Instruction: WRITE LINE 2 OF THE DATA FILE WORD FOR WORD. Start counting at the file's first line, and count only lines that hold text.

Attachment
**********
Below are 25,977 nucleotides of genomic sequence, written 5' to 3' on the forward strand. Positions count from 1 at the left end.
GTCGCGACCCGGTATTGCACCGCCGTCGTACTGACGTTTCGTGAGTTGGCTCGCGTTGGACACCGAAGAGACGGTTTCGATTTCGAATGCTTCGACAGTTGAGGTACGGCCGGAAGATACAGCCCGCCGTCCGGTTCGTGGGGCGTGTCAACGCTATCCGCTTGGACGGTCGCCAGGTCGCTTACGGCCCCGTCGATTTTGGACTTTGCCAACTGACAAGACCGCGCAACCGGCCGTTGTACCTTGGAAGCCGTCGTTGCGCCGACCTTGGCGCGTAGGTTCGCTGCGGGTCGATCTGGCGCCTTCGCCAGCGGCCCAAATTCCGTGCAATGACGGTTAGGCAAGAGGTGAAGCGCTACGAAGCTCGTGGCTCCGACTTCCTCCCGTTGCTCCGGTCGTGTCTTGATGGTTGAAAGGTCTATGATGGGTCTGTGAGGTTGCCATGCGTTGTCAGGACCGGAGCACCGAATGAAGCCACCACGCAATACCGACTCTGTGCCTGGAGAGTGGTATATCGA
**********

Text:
GTCGCGACCCGGTATTGCACCGCCGTCGTACTGACGTTTCGTGAGTTGGCTCGCGTTGGACACCGAAGAGACGGTTTCGATTTCGAATGCTTCGACAGTTGAGGTACGGCCGGAAGATACAGCCCGCCGTCCGGTTCGTGGGGCGTGTCAACGCTATCCGCTTGGACGGTCGCCAGGTCGCTTACGGCCCCGTCGATTTTGGACTTTGCCAACTGACAAGACCGCGCAACCGGCCGTTGTACCTTGGAAGCCGTCGTTGCGCCGACCTTGGCGCGTAGGTTCGCTGCGGGTCGATCTGGCGCCTTCGCCAGCGGCCCAAATTCCGTGCAATGACGGTTAGGCAAGAGGTGAAGCGCTACGAAGCTCGTGGCTCCGACTTCCTCCCGTTGCTCCGGTCGTGTCTTGATGGTTGAAAGGTCTATGATGGGTCTGTGAGGTTGCCATGCGTTGTCAGGACCGGAGCACCGAATGAAGCCACCACGCAATACCGACTCTGTGCCTGGAGAGTGGTATATCGA